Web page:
As our nation and the world struggle to balance the conflicting priorities of religion, freedom and human rights, Judaism’s core strengths are greatly needed. It would be a terrible shame if the religion’s biggest concern continued to be itself.
We need to larn to look at each religion from inside, what it offers to those who will listen. This will helpf create the condtions for everyone to be less defnsive.
From the Washingtn Monthly
The tribunal…had a unique sense of timing when choosing the day for Saddam’s hanging. It was a slap in the face to Sunni Arabs. This weekend marks Eid al-Adha, the Holy Day of Sacrifice, on which Muslims commemorate the willingness of Abraham to sacrifice his son for God. Shiites celebrate it Sunday. Sunnis celebrate it Saturday — and Iraqi law forbids executing the condemned on a major holiday. Hanging Saddam on Saturday was perceived by Sunni Arabs as the act of a Shiite government that had accepted the Shiite ritual calendar.
The timing also allowed Saddam, in his farewell address to Iraq, to pose as a “sacrifice” for his nation, an explicit reference to Eid al-Adha. The tribunal had given the old secular nationalist the chance to use religious language to play on the sympathies of the whole Iraqi public.
Convention dictates that we precede any discussion of this execution with the obligatory nod to Saddam’s treachery, bloodthirsty rule and tyranny. But enough of the cowardly chatter. This thing is a sham, of a piece with the whole corrupt, disastrous sham that the war and occupation have been. Bush administration officials are the ones who leak the news about the time of the execution. … This whole endeavor, from the very start, has been about taking tawdry, cheap acts and dressing them up in a papier-mache grandeur—phony victory celebrations, ersatz democratization, reconstruction headed up by toadies, con artists and grifters. … for its prime promoters and cheerleaders and now-dwindling body of defenders, the war and all its ideological and literary trappings have always been an exercise in moral-historical dress-up for a crew of folks whose times aren’t grand enough to live up to their own self-regard and whose imaginations are great enough to make up the difference. This is just more play-acting. … This is what we’re reduced to, what the president has reduced us to. This is the best we can do. Hang Saddam Hussein because there’s nothing else this president can get right. What do you figure this farce will look like 10, 30 or 50 years down the road? A signal of American power or weakness?
December 29, 2006 § Leave a comment
The killing of Saddham is a terrible mark against the US. It will cost us for generations. It is a violation of international law (invading a country), and of our own principles of fairness.
Roy would be adored by the Indian male if she had been content to sit prettily on a pedestal. Instead, she has repeatedly asked for trouble challenging the big boys when they are playing with their favourite toys: the Big Bomb, the Big Dam, the Big War and now the Big Terrorist.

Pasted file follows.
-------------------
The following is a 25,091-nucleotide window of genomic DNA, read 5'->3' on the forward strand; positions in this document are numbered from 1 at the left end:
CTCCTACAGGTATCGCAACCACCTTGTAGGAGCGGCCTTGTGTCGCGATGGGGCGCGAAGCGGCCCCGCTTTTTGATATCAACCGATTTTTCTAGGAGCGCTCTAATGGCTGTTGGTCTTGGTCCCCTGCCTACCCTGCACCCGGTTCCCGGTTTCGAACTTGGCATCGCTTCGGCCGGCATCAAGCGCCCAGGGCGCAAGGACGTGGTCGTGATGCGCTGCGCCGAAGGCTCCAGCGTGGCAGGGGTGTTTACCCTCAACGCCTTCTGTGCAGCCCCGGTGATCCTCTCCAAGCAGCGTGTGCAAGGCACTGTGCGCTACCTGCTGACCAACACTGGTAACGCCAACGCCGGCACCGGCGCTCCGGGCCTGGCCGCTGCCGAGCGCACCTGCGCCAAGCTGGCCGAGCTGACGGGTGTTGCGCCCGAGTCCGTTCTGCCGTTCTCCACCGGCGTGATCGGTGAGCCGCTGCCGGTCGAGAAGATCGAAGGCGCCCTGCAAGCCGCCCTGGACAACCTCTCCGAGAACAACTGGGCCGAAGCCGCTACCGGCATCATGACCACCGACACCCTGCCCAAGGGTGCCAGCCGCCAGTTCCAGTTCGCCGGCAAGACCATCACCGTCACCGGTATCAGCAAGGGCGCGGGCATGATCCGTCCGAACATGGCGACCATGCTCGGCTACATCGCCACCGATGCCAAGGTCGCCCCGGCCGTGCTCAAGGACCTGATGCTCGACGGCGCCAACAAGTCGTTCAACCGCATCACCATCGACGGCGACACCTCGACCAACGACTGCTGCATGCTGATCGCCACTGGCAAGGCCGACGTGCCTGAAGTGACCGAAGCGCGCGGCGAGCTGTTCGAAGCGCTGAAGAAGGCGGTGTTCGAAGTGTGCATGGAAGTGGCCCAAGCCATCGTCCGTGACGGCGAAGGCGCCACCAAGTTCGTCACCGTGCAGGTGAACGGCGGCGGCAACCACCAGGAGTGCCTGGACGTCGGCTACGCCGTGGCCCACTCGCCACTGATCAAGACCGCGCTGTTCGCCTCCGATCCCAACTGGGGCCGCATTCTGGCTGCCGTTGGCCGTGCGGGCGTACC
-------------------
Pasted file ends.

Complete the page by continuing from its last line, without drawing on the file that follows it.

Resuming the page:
Let’s look at
Moves Toward War with Iran: Part 1
By William R. Polk
Twelve years before he ran for the presidency, George W. Bush sought to rally the American religious fundamentalists to his father’s election. He realized that about one in five Americans considered themselves part of this movement and so could be formed into a massive voting bloc. From this time also, Mr. Bush underwent a personal “rebirth” and emerged from what he described as a life-long alcoholic haze into the belief that he had a God-given role to fight off the forces of evil and prepare a new world order.
What that was to be, he only vaguely perceived, but in the following years he was guided by some of his father’s old retainers including Dick Cheney and Donald Rumsfeld to an already-formed group that came to be called the Neoconservatives. These men and women already had a plan and an objective. Young Bush eagerly adopted both and, when he was elected, appointed Cheney, Rumsfeld and Neoconservatives to key positions in his administration. These men have consistently favored military action against Middle Eastern regimes for the past seventeen years. They are still doing so.
So far seems about right, and not needing more or less. But the hint is that the personal move was opportunistic. And who helped GW make the argument, see the connections? That the religious right was a potential movement? Rove was already there in Texas. Is that important?
As the heart of their doctrine, Neoconservatives took Leon Trotsky’s concept of “permanent revolution” and adapted it to their own radical ideology in the guise of “permanent war.” Just as Trotsky (and later Mao) saw permanent revolution, so the Neoconservatives saw what the US Defense Department now calls “the long war” as the means to destroy foreign opponents and silence domestic critics who would fear to be charged as unpatriotic. Their doctrine has been incorporated in the March 6, 2006 “National Security Strategy of the United States.” Mr. Bush summarized its imperatives on March 16, 2006 thus: “We choose to deal with challenges now rather than leaving them for future generations. We fight our enemies abroad instead of waiting for them to arrive in our country. We seek to shape the world, not be merely be shaped by it; to influence events for the better instead of being at their mercy.” Having identified Iran as part of “the Axis of Evil,” he specified that “we may face no greater challenge from a single country than from Iran” because, he charged, it threatens Israel, sponsors terrorism, oppresses its people and, above all, is embarked on acquisition of nuclear weapons.